Leg. tables bill that would repeal illegal-immigrant law

By By Jake Parkinson

By Jake Parkinson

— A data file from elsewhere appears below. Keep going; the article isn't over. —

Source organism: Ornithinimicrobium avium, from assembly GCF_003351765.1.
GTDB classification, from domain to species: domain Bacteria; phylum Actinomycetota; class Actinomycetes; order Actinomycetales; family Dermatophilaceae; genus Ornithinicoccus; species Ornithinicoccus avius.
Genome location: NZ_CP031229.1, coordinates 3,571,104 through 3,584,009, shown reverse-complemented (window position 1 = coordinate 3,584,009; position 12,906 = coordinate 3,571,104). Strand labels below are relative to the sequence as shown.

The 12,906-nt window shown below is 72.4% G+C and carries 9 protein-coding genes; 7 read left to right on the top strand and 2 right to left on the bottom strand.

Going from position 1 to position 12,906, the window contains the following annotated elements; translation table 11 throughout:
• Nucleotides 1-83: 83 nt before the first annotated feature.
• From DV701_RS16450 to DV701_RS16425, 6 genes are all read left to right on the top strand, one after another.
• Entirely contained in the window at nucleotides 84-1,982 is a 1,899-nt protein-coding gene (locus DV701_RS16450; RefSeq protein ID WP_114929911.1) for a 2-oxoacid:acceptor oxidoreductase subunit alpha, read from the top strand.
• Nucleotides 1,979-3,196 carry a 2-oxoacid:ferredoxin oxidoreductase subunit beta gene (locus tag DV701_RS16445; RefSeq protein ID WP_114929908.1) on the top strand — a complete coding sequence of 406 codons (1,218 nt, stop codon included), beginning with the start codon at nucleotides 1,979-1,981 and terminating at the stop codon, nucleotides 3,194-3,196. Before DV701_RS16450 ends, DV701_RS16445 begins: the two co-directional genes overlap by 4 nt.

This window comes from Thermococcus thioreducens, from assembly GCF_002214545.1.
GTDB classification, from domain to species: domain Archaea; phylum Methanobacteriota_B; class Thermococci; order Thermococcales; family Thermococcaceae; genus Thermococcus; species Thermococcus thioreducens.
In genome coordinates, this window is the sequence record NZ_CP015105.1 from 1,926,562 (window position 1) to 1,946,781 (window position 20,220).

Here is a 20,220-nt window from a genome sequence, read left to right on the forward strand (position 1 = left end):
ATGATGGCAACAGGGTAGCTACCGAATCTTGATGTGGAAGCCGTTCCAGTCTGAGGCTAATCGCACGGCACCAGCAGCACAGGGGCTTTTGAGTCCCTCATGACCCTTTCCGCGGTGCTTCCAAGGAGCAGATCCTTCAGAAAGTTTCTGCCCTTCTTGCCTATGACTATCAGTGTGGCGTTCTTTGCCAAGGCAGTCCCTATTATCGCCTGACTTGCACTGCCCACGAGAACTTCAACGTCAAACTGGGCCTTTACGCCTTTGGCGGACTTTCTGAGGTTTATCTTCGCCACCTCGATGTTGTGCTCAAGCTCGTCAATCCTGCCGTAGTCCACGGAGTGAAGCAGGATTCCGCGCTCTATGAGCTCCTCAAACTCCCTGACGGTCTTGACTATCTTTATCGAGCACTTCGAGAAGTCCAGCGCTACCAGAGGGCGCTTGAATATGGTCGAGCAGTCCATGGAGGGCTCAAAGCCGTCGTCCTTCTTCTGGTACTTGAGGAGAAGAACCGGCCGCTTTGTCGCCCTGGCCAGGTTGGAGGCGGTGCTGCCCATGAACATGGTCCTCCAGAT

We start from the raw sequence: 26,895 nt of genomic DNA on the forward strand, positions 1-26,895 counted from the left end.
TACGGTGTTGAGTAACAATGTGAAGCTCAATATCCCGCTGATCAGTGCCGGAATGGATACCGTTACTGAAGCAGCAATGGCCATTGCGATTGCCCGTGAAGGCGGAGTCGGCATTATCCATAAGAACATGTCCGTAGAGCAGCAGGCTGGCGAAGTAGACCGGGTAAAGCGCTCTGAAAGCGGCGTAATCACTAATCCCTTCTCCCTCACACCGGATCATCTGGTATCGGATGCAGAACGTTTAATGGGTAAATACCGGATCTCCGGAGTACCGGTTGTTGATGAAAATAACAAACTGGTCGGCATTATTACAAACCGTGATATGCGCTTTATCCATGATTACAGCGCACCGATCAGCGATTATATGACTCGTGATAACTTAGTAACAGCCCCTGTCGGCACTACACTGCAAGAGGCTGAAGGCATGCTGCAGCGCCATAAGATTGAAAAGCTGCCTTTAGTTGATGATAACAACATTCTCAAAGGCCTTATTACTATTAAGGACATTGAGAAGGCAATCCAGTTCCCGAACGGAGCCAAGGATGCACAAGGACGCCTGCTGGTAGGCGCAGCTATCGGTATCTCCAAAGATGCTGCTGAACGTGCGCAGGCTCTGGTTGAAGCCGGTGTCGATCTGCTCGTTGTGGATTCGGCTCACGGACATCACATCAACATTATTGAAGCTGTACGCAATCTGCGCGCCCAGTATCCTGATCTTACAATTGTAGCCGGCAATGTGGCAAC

A bill repealing a current law that allows thechildren of illegal immigrants to obtain a highereducation while paying in-state tuition will beheld until next year’s session of the Utah StateLegislature.Rep. Glenn Donnelson, R-North Ogden, wasconcerned his bill would be thought of as racist,but he told the House and Education CommitteeFriday that it “is not an illegal alien bill, but aprocedural bill.”Donnelson’s bill would have repealed a 3-year-old law granting resident tuition status toundocumented immigrants who go to and graduatefrom Utah high schools.It’s not a large group. Estimates range fromless than 50 to more than 75. “It’s a chance forthese students to advance. They could not affordout-of-state tuition,” said Commissioner ofHigher Education Richard Kendall.”I am not a lawyer…but I do know this: Thisis a group of students we would like to help,”Kendall said.Regardless, it’s the principle that held the interestof lawmakers.Sitting to Donnellson’s right was Kris Kobach,a Kansas City law professor, who said thestate’s current law violates the U.S. Constitutionbecause it grants rights to illegal immigrantsthat it do esn’t grant to lega l immigrantsand citizens.Kobach also worried that the law could putthe state in financial ruin if it is not repealed immediately.Kobach cited federal code, pointed out contradictionswithin Utah code and poked holesthrough the current state statute.”I wouldn’t want to defend this law in court,”he said. In reality, he is the prosecuting attorneyin a Missouri case debating a similar law wherehis client is suing for reimbursement of his nonresidenttuition.Kobach claimed that once he wins, case lawprecedent would force Utah to refund nearly$100 million.”It’s clear what the committee needs to do,”said Rep. Greg Hughes, R-Draper, speaking infavor of passing the bill out of committee.But Rep. Duane Bourdeaux, D-Salt Lake City,put on the brakes, saying he wanted to hear fromhigher education representatives and the state’sAttorney General’s office.”We’ve heard the prosecution’scase, now let’s hear thedefense,” he said.Assistant Attorney GeneralBill Evans explained that becauseanyone, undocumentedor not, who attends and graduatesfrom a Utah high schoolcan get resident tuition status,the bill does not, in his opinion,violate federal law.”It’s the same opinion I renderedwhen the bill was originallypassed in 2002,” Evanssaid.By meeting’s end, the committeenarrowly approveda motion to study the issuemore intently over the nextyear and readdress it duringnext year’s Legislature.Irma Hernandez, a studentat Weber State University,hopes that after furtherstudy lawmakers will realizethe law gives hope to manyof her friends who otherwisecouldn’t afford college.At the same time, she saidshe hopes lawmakers will realizeKobach’s trip was paidby the anti-immigration groupUtahns for Immigration Reformand [email protected]